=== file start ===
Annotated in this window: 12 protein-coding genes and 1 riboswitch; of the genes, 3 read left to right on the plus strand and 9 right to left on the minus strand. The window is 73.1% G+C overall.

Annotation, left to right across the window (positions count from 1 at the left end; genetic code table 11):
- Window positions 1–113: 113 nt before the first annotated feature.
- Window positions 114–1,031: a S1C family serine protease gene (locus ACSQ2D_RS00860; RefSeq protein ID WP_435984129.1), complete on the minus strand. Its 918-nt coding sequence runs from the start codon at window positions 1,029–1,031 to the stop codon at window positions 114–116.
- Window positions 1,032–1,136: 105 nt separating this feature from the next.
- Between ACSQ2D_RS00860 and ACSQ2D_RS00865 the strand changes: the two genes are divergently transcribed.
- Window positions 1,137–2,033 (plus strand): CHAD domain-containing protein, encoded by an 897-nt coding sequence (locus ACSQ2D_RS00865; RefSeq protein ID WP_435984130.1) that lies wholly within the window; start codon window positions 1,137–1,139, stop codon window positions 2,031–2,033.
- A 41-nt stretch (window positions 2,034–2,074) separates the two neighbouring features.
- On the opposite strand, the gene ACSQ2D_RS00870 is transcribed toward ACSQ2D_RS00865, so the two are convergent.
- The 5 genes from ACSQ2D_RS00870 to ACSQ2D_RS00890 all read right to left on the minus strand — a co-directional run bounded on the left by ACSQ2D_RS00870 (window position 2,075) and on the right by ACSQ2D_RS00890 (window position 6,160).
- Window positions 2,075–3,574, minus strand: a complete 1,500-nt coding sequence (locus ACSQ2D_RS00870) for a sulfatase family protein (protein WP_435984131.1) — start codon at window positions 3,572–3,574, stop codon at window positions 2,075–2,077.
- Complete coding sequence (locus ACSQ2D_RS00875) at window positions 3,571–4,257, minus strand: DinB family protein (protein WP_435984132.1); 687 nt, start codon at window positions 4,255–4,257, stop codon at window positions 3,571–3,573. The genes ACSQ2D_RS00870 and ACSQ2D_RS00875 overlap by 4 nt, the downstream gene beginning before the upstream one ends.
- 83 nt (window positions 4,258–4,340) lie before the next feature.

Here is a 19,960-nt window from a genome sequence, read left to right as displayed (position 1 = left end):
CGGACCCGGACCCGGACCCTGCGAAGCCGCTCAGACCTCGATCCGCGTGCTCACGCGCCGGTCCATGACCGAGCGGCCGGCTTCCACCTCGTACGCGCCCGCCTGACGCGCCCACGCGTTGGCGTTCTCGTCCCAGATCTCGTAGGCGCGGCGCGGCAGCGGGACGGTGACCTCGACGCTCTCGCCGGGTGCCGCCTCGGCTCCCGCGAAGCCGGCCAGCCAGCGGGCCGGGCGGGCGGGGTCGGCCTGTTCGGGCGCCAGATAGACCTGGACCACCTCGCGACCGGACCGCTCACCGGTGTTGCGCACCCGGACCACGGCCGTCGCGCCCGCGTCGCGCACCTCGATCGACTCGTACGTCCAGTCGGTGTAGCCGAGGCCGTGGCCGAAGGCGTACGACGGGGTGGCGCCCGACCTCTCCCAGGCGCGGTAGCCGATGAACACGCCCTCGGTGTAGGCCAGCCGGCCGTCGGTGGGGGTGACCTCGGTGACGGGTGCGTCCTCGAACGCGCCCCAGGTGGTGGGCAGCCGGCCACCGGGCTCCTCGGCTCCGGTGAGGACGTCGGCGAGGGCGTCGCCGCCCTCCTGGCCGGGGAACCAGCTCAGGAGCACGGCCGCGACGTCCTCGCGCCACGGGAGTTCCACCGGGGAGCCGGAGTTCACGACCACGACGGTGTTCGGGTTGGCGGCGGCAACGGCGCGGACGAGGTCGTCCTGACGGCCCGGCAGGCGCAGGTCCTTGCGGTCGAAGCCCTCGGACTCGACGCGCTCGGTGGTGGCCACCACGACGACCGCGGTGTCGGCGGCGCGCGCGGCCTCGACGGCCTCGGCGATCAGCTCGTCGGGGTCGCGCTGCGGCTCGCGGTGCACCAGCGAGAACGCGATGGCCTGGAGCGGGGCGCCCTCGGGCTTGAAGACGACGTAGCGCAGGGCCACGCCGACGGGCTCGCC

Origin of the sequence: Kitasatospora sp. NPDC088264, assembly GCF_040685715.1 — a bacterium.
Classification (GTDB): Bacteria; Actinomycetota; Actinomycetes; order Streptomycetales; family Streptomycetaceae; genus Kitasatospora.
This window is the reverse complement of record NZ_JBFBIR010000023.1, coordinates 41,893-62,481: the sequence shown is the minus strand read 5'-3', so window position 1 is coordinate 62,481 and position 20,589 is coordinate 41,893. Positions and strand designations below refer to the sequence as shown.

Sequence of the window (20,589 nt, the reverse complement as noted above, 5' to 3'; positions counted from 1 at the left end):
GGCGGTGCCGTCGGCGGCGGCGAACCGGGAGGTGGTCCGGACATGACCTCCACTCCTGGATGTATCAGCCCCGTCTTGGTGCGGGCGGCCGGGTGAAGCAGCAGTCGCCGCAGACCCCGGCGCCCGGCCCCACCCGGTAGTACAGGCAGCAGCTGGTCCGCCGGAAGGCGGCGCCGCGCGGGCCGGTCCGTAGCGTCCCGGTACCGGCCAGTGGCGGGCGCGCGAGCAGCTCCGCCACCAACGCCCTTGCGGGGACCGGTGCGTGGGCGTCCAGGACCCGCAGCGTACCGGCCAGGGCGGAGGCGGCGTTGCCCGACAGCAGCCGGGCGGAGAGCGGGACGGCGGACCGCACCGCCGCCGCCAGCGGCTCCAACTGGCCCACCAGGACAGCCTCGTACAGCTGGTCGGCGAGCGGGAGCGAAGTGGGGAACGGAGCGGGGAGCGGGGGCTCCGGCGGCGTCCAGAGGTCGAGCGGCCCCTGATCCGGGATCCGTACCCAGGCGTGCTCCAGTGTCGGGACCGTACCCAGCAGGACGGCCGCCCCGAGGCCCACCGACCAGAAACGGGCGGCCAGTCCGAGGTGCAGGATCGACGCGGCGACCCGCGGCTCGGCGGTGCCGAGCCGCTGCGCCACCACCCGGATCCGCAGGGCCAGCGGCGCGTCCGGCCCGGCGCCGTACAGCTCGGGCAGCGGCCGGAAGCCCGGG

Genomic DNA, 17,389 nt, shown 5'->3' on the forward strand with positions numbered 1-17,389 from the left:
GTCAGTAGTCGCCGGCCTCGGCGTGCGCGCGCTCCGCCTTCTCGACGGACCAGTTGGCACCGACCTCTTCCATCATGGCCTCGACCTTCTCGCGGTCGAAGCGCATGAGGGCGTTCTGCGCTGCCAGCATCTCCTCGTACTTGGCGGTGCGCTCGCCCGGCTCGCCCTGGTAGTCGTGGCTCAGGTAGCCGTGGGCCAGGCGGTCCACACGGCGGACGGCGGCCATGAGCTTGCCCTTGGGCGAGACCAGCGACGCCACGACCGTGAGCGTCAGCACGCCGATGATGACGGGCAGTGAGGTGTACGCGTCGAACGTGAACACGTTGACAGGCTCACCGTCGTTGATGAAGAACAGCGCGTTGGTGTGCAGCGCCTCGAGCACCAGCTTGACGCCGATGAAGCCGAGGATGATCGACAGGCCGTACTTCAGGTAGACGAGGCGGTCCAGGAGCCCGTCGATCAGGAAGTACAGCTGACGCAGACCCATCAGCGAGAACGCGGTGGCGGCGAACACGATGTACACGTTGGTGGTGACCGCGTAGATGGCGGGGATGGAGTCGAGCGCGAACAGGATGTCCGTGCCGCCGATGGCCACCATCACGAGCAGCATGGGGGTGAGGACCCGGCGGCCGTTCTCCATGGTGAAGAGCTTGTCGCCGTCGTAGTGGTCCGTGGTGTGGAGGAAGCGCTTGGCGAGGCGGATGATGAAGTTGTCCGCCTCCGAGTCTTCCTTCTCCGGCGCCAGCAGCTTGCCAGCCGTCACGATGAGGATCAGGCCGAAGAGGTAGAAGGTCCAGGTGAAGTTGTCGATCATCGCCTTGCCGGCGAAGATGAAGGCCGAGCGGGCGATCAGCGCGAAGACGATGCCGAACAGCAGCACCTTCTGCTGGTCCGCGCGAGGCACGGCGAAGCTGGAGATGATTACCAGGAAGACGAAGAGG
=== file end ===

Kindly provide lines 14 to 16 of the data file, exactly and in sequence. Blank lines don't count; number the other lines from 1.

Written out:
Here is a 19,960-nt window from a genome sequence, read left to right as displayed (position 1 = left end):
CGGACCCGGACCCGGACCCTGCGAAGCCGCTCAGACCTCGATCCGCGTGCTCACGCGCCGGTCCATGACCGAGCGGCCGGCTTCCACCTCGTACGCGCCCGCCTGACGCGCCCACGCGTTGGCGTTCTCGTCCCAGATCTCGTAGGCGCGGCGCGGCAGCGGGACGGTGACCTCGACGCTCTCGCCGGGTGCCGCCTCGGCTCCCGCGAAGCCGGCCAGCCAGCGGGCCGGGCGGGCGGGGTCGGCCTGTTCGGGCGCCAGATAGACCTGGACCACCTCGCGACCGGACCGCTCACCGGTGTTGCGCACCCGGACCACGGCCGTCGCGCCCGCGTCGCGCACCTCGATCGACTCGTACGTCCAGTCGGTGTAGCCGAGGCCGTGGCCGAAGGCGTACGACGGGGTGGCGCCCGACCTCTCCCAGGCGCGGTAGCCGATGAACACGCCCTCGGTGTAGGCCAGCCGGCCGTCGGTGGGGGTGACCTCGGTGACGGGTGCGTCCTCGAACGCGCCCCAGGTGGTGGGCAGCCGGCCACCGGGCTCCTCGGCTCCGGTGAGGACGTCGGCGAGGGCGTCGCCGCCCTCCTGGCCGGGGAACCAGCTCAGGAGCACGGCCGCGACGTCCTCGCGCCACGGGAGTTCCACCGGGGAGCCGGAGTTCACGACCACGACGGTGTTCGGGTTGGCGGCGGCAACGGCGCGGACGAGGTCGTCCTGACGGCCCGGCAGGCGCAGGTCCTTGCGGTCGAAGCCCTCGGACTCGACGCGCTCGGTGGTGGCCACCACGACGACCGCGGTGTCGGCGGCGCGCGCGGCCTCGACGGCCTCGGCGATCAGCTCGTCGGGGTCGCGCTGCGGCTCGCGGTGCACCAGCGAGAACGCGATGGCCTGGAGCGGGGCGCCCTCGGGCTTGAAGACGACGTAGCGCAGGGCCACGCCGACGGGCTCGCC

Origin of the sequence: Kitasatospora sp. NPDC088264, assembly GCF_040685715.1 — a bacterium.